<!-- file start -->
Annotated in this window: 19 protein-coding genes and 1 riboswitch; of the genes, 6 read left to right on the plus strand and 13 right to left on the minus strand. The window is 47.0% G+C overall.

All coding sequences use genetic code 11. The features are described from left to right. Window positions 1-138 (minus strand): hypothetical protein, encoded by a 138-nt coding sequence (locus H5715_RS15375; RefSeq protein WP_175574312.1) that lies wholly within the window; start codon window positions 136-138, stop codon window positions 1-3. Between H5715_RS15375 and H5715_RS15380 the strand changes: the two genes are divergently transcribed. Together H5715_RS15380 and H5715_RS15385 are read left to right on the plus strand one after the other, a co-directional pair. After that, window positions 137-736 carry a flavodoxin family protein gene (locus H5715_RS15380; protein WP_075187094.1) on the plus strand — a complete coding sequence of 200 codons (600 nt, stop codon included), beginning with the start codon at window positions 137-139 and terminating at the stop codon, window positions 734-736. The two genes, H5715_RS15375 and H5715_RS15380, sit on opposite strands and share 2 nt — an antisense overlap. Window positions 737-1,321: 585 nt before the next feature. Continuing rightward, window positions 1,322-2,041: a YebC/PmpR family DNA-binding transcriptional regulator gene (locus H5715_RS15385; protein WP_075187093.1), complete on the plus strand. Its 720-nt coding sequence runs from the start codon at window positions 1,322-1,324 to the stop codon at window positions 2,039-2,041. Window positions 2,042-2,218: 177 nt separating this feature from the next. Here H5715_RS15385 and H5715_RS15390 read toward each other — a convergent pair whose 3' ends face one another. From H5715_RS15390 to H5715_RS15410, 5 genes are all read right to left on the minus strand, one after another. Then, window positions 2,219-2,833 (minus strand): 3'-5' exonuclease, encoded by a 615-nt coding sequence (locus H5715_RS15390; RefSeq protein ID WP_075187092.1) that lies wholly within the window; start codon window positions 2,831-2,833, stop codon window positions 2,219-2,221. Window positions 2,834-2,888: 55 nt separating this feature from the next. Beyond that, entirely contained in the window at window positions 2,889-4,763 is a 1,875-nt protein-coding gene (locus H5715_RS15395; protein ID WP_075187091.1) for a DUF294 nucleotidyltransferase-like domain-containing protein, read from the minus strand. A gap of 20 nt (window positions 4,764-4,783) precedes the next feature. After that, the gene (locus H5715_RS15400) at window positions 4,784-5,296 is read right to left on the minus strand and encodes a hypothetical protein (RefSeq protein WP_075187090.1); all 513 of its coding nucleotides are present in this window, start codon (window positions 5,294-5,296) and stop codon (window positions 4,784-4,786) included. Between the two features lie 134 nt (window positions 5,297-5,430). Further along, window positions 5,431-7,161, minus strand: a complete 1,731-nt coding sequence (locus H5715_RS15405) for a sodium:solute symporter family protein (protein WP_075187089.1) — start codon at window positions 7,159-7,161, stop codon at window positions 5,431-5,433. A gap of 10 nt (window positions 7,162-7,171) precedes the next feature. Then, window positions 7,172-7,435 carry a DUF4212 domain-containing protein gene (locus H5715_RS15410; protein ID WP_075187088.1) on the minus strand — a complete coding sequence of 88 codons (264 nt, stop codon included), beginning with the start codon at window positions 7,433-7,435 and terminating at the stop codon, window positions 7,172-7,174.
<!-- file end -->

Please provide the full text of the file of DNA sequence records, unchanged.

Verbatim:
Annotated in this window: 19 protein-coding genes and 1 riboswitch; of the genes, 6 read left to right on the plus strand and 13 right to left on the minus strand. The window is 47.0% G+C overall.

All coding sequences use genetic code 11. The features are described from left to right. Window positions 1-138 (minus strand): hypothetical protein, encoded by a 138-nt coding sequence (locus H5715_RS15375; RefSeq protein WP_175574312.1) that lies wholly within the window; start codon window positions 136-138, stop codon window positions 1-3. Between H5715_RS15375 and H5715_RS15380 the strand changes: the two genes are divergently transcribed. Together H5715_RS15380 and H5715_RS15385 are read left to right on the plus strand one after the other, a co-directional pair. After that, window positions 137-736 carry a flavodoxin family protein gene (locus H5715_RS15380; protein WP_075187094.1) on the plus strand — a complete coding sequence of 200 codons (600 nt, stop codon included), beginning with the start codon at window positions 137-139 and terminating at the stop codon, window positions 734-736. The two genes, H5715_RS15375 and H5715_RS15380, sit on opposite strands and share 2 nt — an antisense overlap. Window positions 737-1,321: 585 nt before the next feature. Continuing rightward, window positions 1,322-2,041: a YebC/PmpR family DNA-binding transcriptional regulator gene (locus H5715_RS15385; protein WP_075187093.1), complete on the plus strand. Its 720-nt coding sequence runs from the start codon at window positions 1,322-1,324 to the stop codon at window positions 2,039-2,041. Window positions 2,042-2,218: 177 nt separating this feature from the next. Here H5715_RS15385 and H5715_RS15390 read toward each other — a convergent pair whose 3' ends face one another. From H5715_RS15390 to H5715_RS15410, 5 genes are all read right to left on the minus strand, one after another. Then, window positions 2,219-2,833 (minus strand): 3'-5' exonuclease, encoded by a 615-nt coding sequence (locus H5715_RS15390; RefSeq protein ID WP_075187092.1) that lies wholly within the window; start codon window positions 2,831-2,833, stop codon window positions 2,219-2,221. Window positions 2,834-2,888: 55 nt separating this feature from the next. Beyond that, entirely contained in the window at window positions 2,889-4,763 is a 1,875-nt protein-coding gene (locus H5715_RS15395; protein ID WP_075187091.1) for a DUF294 nucleotidyltransferase-like domain-containing protein, read from the minus strand. A gap of 20 nt (window positions 4,764-4,783) precedes the next feature. After that, the gene (locus H5715_RS15400) at window positions 4,784-5,296 is read right to left on the minus strand and encodes a hypothetical protein (RefSeq protein WP_075187090.1); all 513 of its coding nucleotides are present in this window, start codon (window positions 5,294-5,296) and stop codon (window positions 4,784-4,786) included. Between the two features lie 134 nt (window positions 5,297-5,430). Further along, window positions 5,431-7,161, minus strand: a complete 1,731-nt coding sequence (locus H5715_RS15405) for a sodium:solute symporter family protein (protein WP_075187089.1) — start codon at window positions 7,159-7,161, stop codon at window positions 5,431-5,433. A gap of 10 nt (window positions 7,162-7,171) precedes the next feature. Then, window positions 7,172-7,435 carry a DUF4212 domain-containing protein gene (locus H5715_RS15410; protein ID WP_075187088.1) on the minus strand — a complete coding sequence of 88 codons (264 nt, stop codon included), beginning with the start codon at window positions 7,433-7,435 and terminating at the stop codon, window positions 7,172-7,174.